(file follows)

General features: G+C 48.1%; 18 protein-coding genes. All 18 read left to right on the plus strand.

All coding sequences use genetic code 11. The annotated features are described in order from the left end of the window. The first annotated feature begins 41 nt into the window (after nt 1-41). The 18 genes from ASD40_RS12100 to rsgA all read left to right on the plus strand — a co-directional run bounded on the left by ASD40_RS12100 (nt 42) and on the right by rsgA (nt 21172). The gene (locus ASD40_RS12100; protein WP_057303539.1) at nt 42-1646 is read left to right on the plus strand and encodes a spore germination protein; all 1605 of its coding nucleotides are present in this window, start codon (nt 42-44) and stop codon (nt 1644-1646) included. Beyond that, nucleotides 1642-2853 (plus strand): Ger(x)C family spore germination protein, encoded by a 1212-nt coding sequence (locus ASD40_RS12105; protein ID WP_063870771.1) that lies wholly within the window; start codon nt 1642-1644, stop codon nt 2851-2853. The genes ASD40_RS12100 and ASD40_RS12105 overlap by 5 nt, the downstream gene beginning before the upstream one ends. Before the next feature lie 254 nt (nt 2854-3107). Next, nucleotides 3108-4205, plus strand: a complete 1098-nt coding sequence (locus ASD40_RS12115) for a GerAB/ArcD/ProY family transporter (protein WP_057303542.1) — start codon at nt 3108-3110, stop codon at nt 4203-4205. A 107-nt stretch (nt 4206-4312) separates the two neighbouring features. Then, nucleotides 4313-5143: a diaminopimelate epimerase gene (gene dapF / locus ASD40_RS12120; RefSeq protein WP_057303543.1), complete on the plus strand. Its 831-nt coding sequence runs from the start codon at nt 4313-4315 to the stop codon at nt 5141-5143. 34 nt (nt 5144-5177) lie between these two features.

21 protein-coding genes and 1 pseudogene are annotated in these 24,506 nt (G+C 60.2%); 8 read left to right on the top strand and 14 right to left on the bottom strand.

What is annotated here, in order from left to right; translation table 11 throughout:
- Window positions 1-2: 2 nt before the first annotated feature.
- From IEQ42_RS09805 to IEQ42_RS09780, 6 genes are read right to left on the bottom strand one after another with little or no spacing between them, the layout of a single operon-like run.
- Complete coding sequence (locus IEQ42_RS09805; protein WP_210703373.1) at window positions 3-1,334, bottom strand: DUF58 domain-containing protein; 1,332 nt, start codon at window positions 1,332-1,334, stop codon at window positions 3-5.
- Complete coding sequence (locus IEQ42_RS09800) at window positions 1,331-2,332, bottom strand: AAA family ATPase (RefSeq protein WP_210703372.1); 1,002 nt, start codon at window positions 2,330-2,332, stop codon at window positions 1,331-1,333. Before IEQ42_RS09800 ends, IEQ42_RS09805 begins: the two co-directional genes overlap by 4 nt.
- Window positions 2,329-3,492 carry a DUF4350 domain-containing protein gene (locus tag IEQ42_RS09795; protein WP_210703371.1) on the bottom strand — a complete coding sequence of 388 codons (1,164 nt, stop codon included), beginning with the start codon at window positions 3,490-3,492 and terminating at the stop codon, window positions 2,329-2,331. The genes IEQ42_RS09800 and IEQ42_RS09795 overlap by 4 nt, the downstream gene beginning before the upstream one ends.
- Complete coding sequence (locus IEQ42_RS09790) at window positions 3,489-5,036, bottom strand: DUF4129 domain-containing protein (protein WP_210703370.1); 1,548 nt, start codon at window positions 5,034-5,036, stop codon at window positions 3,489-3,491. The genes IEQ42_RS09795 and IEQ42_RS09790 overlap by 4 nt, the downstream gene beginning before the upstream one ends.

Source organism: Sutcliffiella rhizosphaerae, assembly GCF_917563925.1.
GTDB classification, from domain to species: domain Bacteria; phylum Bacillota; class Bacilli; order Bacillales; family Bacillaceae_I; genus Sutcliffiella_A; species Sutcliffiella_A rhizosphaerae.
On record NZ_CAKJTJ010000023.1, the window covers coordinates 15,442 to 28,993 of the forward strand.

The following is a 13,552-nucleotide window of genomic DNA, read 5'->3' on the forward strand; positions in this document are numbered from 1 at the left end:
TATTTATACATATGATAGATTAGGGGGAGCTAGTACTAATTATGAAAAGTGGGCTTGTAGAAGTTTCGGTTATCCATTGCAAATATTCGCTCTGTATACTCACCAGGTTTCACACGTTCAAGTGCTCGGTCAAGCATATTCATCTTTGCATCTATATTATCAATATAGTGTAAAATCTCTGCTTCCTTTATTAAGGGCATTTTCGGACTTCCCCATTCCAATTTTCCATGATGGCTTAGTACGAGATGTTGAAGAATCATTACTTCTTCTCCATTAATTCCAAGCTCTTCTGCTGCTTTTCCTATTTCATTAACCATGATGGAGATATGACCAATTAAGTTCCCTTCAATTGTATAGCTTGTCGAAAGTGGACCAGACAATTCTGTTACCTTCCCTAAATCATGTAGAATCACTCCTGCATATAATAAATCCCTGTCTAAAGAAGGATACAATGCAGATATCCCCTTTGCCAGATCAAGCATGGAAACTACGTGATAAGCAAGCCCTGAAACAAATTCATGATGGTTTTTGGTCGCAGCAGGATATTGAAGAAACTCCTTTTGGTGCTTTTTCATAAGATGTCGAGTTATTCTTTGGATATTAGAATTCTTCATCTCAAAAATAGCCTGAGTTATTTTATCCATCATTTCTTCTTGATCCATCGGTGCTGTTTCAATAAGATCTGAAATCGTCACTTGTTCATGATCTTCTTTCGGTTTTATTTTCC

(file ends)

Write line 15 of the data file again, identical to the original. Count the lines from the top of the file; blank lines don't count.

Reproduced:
TATTTATACATATGATAGATTAGGGGGAGCTAGTACTAATTATGAAAAGTGGGCTTGTAGAAGTTTCGGTTATCCATTGCAAATATTCGCTCTGTATACTCACCAGGTTTCACACGTTCAAGTGCTCGGTCAAGCATATTCATCTTTGCATCTATATTATCAATATAGTGTAAAATCTCTGCTTCCTTTATTAAGGGCATTTTCGGACTTCCCCATTCCAATTTTCCATGATGGCTTAGTACGAGATGTTGAAGAATCATTACTTCTTCTCCATTAATTCCAAGCTCTTCTGCTGCTTTTCCTATTTCATTAACCATGATGGAGATATGACCAATTAAGTTCCCTTCAATTGTATAGCTTGTCGAAAGTGGACCAGACAATTCTGTTACCTTCCCTAAATCATGTAGAATCACTCCTGCATATAATAAATCCCTGTCTAAAGAAGGATACAATGCAGATATCCCCTTTGCCAGATCAAGCATGGAAACTACGTGATAAGCAAGCCCTGAAACAAATTCATGATGGTTTTTGGTCGCAGCAGGATATTGAAGAAACTCCTTTTGGTGCTTTTTCATAAGATGTCGAGTTATTCTTTGGATATTAGAATTCTTCATCTCAAAAATAGCCTGAGTTATTTTATCCATCATTTCTTCTTGATCCATCGGTGCTGTTTCAATAAGATCTGAAATCGTCACTTGTTCATGATCTTCTTTCGGTTTTATTTTCC